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How secure is sending sensitive data over https?
JSON data to web service- how do define expected JSON data

I am building a REST web service that accepts JSON as its payload. Now, my web service is very simple. It simply accepts data from a client system and creates an order in our system ( the web service is basically a wrapper for existing functionality).

Now, I authenticate users through a username and password in the application. Do I simply ask them to provide their username/password in the JSON data that they send? Is this secure?

The service runs over HTTPS.

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Ok looks like it might not be a duplicate after all, but why would you create two questions with the same name, in the space of two minutes? - I suggest you edit the question title. –  Leigh Sep 26 '12 at 12:14
    
Security is a process, so the security question can not be answered as it is too unspecific. It depends a lot on which level of security you need. You basically ask here if HTTPS is secure or not. –  hakre Sep 26 '12 at 12:31
    
Hi. Not sure what happened there. Asked a question, then asked another one and it kept my previous question their, so forgot to update the title. –  Lock Sep 26 '12 at 12:45
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marked as duplicate by Leigh, hakre, vascowhite, PeeHaa, Graviton Sep 27 '12 at 4:07

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1 Answer

As I also wrote in the comments above, it's not really clear what you would like to know. Perhaps because there is a lot of "it depends" potential.

Let's see what you can do:

  1. You can put the authentication on the transport layer, here HTTP. That would allow you to authenticate pretty early, e.g. on the (web-)server level.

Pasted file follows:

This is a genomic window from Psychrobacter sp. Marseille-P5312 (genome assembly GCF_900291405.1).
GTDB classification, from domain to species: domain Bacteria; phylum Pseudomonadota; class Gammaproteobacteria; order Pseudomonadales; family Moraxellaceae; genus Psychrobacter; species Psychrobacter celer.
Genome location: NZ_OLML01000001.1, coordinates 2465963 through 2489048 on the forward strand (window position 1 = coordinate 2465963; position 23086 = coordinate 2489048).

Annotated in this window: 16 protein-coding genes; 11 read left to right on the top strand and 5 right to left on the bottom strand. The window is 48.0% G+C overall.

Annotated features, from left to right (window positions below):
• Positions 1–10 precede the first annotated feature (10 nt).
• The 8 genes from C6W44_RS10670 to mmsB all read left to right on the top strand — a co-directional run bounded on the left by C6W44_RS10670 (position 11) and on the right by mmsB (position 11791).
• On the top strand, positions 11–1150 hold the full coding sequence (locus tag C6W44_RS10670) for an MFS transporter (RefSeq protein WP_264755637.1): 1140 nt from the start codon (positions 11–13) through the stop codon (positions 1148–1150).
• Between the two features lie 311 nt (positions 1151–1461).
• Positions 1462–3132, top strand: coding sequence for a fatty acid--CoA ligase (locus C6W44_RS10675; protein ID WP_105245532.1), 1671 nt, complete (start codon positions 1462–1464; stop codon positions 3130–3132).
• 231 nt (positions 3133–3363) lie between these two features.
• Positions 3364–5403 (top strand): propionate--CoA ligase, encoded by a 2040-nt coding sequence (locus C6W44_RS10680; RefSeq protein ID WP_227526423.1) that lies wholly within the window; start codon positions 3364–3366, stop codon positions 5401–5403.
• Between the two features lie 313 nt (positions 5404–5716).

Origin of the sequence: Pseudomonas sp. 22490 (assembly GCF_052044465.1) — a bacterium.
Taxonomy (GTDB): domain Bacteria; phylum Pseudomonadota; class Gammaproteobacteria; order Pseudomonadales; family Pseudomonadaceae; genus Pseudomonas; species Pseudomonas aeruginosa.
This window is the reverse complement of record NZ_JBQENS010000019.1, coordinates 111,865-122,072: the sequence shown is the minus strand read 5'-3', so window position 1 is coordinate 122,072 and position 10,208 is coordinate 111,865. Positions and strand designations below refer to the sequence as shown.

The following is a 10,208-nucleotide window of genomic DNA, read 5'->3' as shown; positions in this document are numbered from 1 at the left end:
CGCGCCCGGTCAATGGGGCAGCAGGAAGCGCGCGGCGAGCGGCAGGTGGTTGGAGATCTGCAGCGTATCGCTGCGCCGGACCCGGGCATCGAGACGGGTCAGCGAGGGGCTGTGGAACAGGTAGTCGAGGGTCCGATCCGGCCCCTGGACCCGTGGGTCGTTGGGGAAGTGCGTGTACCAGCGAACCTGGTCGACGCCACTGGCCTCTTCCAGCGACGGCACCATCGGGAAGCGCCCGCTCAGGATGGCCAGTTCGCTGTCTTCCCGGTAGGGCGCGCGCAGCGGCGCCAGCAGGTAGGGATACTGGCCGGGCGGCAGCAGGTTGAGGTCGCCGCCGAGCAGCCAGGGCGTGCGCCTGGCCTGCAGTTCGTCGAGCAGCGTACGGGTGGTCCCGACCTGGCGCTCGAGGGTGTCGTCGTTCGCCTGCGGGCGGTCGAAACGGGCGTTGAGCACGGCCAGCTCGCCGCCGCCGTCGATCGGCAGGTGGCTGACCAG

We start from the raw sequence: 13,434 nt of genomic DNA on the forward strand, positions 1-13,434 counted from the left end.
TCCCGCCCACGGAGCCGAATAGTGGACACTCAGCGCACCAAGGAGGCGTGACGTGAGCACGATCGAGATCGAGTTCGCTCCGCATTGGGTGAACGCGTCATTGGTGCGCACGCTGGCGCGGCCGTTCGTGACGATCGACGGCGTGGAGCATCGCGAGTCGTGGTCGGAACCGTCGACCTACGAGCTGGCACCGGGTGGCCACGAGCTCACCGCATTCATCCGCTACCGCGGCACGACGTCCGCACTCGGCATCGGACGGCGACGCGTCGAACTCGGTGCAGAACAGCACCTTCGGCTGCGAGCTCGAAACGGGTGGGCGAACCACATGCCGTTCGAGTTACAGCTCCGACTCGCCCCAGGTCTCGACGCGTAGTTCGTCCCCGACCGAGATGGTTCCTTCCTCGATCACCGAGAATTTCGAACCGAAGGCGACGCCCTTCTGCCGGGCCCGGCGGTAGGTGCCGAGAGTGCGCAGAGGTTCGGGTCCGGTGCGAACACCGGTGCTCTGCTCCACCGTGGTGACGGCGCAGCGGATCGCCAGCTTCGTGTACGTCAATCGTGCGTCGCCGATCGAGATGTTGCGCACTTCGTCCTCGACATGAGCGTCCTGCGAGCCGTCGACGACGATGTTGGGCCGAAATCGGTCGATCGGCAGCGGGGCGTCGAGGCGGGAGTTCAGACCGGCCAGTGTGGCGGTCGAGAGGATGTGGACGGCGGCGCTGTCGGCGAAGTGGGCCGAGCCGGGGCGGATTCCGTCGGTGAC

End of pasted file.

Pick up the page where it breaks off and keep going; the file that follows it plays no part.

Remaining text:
2. You can pass the credentials with the json payload and then authenticate within your application. This can be combined with 1.
  3. You can create an authenticated session, and pass a session key along. API requests then need to have a session, otherwise they are not accepted. This can be combined with 2. and 3.

As long as the transport layer is secure enough for you (here TLS/SSL), do whatever pleases you. Depending which pattern you choose, you will have some more work to do.

Also often next to user-credentials there is a so called API key that is used by web services to be able to map each API request to some entity, which also can play some role in authentication. However, an API-Key is something like a username and password in one, so it is not that flexible.

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Thanks for your comment. I think option 2 was where I was heading- simply requesting the username/password in the data that they send. You mention and API key- is this simply a key that is used (such as random numbers/letters) that the user also provides in the data? The service then does a lookup on this key to see if it is valid? –  Lock Sep 26 '12 at 22:24
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